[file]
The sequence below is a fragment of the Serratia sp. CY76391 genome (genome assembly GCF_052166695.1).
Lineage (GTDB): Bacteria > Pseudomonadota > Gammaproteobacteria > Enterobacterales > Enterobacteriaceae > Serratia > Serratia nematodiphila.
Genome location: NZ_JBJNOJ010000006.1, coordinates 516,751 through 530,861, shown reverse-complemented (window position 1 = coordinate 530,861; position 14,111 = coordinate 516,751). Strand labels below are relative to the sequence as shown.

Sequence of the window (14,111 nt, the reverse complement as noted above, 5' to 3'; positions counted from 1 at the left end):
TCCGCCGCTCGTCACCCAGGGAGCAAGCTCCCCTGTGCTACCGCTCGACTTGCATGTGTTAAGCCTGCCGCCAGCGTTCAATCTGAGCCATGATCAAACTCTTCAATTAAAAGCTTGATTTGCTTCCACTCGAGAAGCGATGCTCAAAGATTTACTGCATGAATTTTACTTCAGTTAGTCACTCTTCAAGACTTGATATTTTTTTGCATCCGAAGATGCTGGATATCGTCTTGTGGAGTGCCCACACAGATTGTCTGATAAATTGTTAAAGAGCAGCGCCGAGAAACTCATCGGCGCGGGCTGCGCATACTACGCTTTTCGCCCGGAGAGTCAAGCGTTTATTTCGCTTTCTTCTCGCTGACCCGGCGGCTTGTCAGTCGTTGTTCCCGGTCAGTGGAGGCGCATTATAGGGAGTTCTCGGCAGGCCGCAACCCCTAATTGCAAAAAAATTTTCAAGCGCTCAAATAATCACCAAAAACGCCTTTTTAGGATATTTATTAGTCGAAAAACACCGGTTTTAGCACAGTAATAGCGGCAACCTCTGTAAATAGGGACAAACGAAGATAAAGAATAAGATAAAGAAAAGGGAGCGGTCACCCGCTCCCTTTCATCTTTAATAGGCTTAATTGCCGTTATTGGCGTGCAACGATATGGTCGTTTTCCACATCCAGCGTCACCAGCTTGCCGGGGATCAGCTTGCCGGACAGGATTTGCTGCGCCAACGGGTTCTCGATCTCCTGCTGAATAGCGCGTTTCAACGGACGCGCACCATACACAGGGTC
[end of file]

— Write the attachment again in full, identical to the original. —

The sequence below is a fragment of the Serratia sp. CY76391 genome (genome assembly GCF_052166695.1).
Lineage (GTDB): Bacteria > Pseudomonadota > Gammaproteobacteria > Enterobacterales > Enterobacteriaceae > Serratia > Serratia nematodiphila.
Genome location: NZ_JBJNOJ010000006.1, coordinates 516,751 through 530,861, shown reverse-complemented (window position 1 = coordinate 530,861; position 14,111 = coordinate 516,751). Strand labels below are relative to the sequence as shown.

Sequence of the window (14,111 nt, the reverse complement as noted above, 5' to 3'; positions counted from 1 at the left end):
TCCGCCGCTCGTCACCCAGGGAGCAAGCTCCCCTGTGCTACCGCTCGACTTGCATGTGTTAAGCCTGCCGCCAGCGTTCAATCTGAGCCATGATCAAACTCTTCAATTAAAAGCTTGATTTGCTTCCACTCGAGAAGCGATGCTCAAAGATTTACTGCATGAATTTTACTTCAGTTAGTCACTCTTCAAGACTTGATATTTTTTTGCATCCGAAGATGCTGGATATCGTCTTGTGGAGTGCCCACACAGATTGTCTGATAAATTGTTAAAGAGCAGCGCCGAGAAACTCATCGGCGCGGGCTGCGCATACTACGCTTTTCGCCCGGAGAGTCAAGCGTTTATTTCGCTTTCTTCTCGCTGACCCGGCGGCTTGTCAGTCGTTGTTCCCGGTCAGTGGAGGCGCATTATAGGGAGTTCTCGGCAGGCCGCAACCCCTAATTGCAAAAAAATTTTCAAGCGCTCAAATAATCACCAAAAACGCCTTTTTAGGATATTTATTAGTCGAAAAACACCGGTTTTAGCACAGTAATAGCGGCAACCTCTGTAAATAGGGACAAACGAAGATAAAGAATAAGATAAAGAAAAGGGAGCGGTCACCCGCTCCCTTTCATCTTTAATAGGCTTAATTGCCGTTATTGGCGTGCAACGATATGGTCGTTTTCCACATCCAGCGTCACCAGCTTGCCGGGGATCAGCTTGCCGGACAGGATTTGCTGCGCCAACGGGTTCTCGATCTCCTGCTGAATAGCGCGTTTCAACGGACGCGCACCATACACAGGGTC